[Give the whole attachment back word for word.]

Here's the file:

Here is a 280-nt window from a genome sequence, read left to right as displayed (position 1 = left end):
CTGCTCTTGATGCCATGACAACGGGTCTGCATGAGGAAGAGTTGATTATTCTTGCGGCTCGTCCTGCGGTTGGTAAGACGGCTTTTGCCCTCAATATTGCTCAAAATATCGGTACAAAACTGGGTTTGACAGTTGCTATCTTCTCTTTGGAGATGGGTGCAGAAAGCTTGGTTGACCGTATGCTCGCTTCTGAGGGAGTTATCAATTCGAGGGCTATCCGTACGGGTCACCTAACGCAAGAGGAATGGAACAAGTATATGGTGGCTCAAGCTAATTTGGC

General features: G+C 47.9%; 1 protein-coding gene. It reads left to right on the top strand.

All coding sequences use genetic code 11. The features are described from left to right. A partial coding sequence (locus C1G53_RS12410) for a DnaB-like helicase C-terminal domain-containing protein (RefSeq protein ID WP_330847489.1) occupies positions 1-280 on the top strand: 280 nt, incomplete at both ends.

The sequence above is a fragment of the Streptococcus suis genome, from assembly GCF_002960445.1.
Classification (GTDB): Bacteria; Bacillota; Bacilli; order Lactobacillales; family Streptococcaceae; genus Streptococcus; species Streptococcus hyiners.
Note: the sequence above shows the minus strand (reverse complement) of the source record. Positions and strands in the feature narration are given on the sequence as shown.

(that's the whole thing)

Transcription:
Here is a 280-nt window from a genome sequence, read left to right as displayed (position 1 = left end):
CTGCTCTTGATGCCATGACAACGGGTCTGCATGAGGAAGAGTTGATTATTCTTGCGGCTCGTCCTGCGGTTGGTAAGACGGCTTTTGCCCTCAATATTGCTCAAAATATCGGTACAAAACTGGGTTTGACAGTTGCTATCTTCTCTTTGGAGATGGGTGCAGAAAGCTTGGTTGACCGTATGCTCGCTTCTGAGGGAGTTATCAATTCGAGGGCTATCCGTACGGGTCACCTAACGCAAGAGGAATGGAACAAGTATATGGTGGCTCAAGCTAATTTGGC

General features: G+C 47.9%; 1 protein-coding gene. It reads left to right on the top strand.

All coding sequences use genetic code 11. The features are described from left to right. A partial coding sequence (locus C1G53_RS12410) for a DnaB-like helicase C-terminal domain-containing protein (RefSeq protein ID WP_330847489.1) occupies positions 1-280 on the top strand: 280 nt, incomplete at both ends.

The sequence above is a fragment of the Streptococcus suis genome, from assembly GCF_002960445.1.
Classification (GTDB): Bacteria; Bacillota; Bacilli; order Lactobacillales; family Streptococcaceae; genus Streptococcus; species Streptococcus hyiners.
Note: the sequence above shows the minus strand (reverse complement) of the source record. Positions and strands in the feature narration are given on the sequence as shown.